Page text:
The National Federation of Spiritual Healers (NFSH) was created in 1954 and is the largest professional organisation in the UK, with affiliated Healing organisations worldwide. The NFSH was founded on the initiative of one John Britnell. Nationally renowned Healer, Harry Edwards, was recorded as Member No 1 and the Charity’s offices were based at his home at Burrows Lea , near Guildford.
Harry Edwards was to remain President of NFSH until his death in 1976. His vision for the future was that of doctors and Healers working alongside each other, and for Healers to be available across the country. In 2009 it was decided to use The Healing Trust as the working name of NFSH.
The Turning Point
A major turning point came for NFSH in 1960, when Chairman Gordon Turner persuaded the medical authorities to allow Spiritual Healers to give Healing in hospitals. By 1974 the rapid growth of overseas membership inspired the NFSH President to create The World Federation of Healing. NFSH wanted to retain its national identity separately but readily sponsored WFH’s inaugural conference in London.
Until 1976 there had been 2 levels of NFSH membership: Class A (affiliated County based groups) and Class B (individual members registered with NFSH head office). When it was later decided to focus exclusively on individual membership, some of the Class A groups opted to remain intact and formed the The British Alliance of Healing Associations.
Advancement and development
In 1982, the Confederation of Healing Organisations (CHO) was formed linking all the major Healing associations together, including the NFSH. CHO worked to establish Healing as a standard therapy within the NHS as well as private medicine. They introduced a nationally accepted Code of Conduct, a common Training Programme for all Healers, together with Insurance. CHO also contributed to the development and framing of Government policy, which now authorises doctors to delegate patient care to competent Healers, provided the doctor remains in charge.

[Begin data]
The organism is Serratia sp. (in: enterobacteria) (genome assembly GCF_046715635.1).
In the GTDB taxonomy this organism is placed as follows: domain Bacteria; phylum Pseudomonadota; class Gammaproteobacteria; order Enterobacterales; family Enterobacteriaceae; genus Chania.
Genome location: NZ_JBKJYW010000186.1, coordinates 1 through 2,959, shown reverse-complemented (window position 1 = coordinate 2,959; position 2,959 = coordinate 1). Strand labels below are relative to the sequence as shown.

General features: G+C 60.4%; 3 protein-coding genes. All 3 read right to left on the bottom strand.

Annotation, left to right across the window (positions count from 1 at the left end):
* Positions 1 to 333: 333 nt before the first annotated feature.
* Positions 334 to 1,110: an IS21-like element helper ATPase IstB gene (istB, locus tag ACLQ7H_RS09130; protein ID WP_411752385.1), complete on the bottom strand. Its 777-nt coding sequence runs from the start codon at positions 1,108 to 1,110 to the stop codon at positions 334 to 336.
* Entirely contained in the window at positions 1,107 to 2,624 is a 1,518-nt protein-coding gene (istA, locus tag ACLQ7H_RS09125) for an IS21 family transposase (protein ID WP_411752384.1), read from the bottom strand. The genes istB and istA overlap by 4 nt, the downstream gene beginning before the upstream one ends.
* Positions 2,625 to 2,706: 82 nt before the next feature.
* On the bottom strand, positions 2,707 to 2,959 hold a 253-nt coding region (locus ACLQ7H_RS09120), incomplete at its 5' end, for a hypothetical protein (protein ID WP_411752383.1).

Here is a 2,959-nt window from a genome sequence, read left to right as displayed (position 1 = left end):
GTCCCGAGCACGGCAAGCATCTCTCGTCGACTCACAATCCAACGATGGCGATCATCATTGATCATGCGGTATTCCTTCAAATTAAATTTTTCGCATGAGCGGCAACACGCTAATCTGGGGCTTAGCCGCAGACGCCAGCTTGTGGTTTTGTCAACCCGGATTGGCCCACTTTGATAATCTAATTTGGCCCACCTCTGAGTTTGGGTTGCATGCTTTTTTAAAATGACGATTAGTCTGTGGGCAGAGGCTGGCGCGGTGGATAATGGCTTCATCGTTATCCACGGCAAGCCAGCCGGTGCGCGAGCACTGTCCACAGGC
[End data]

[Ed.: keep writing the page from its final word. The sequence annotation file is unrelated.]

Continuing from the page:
Some of CHO’s largest membership organisations, including NFSH, left CHO and went on to work together to further develop standards; this led to the formation of UK Healers in 1999, the first internally regulated umbrella complementary therapy body of its kind.
Where are we now?
Since 2008, UKH has been joined by the Healer Professionals Regulatory Working Group (HPRWG), which is about to produce Voluntary Self Regulation (VSR) Standards specifically designed for Healers wishing to work in statutory settings such as hospitals, hospices and surgeries. As a result, any Healer will be able to register with the Department of Health approved Complementary and Natural Healthcare Council (CNHC), which is sponsored by the government and established to ensure the highest possible professional standards for the safety and protection of the public. NFSH, alongside the British Alliance of Healing Organisations (BAHA) has been able to contribute significant expertise towards the development of these standards.
It was in 2009 that NFSH decided to formally launch its new and memorable working name, something that would more effectively describe the focus of its activity and therefore achieve maximum public impact.
The introduction of the new working name was timed to coincide with the organisation’s move to its new home in Northampton. Thanks to a substantial legacy left by Scottish member Clark Findlay, together with a further significant anonymous donation, the charity was enabled to purchase its own Central Office.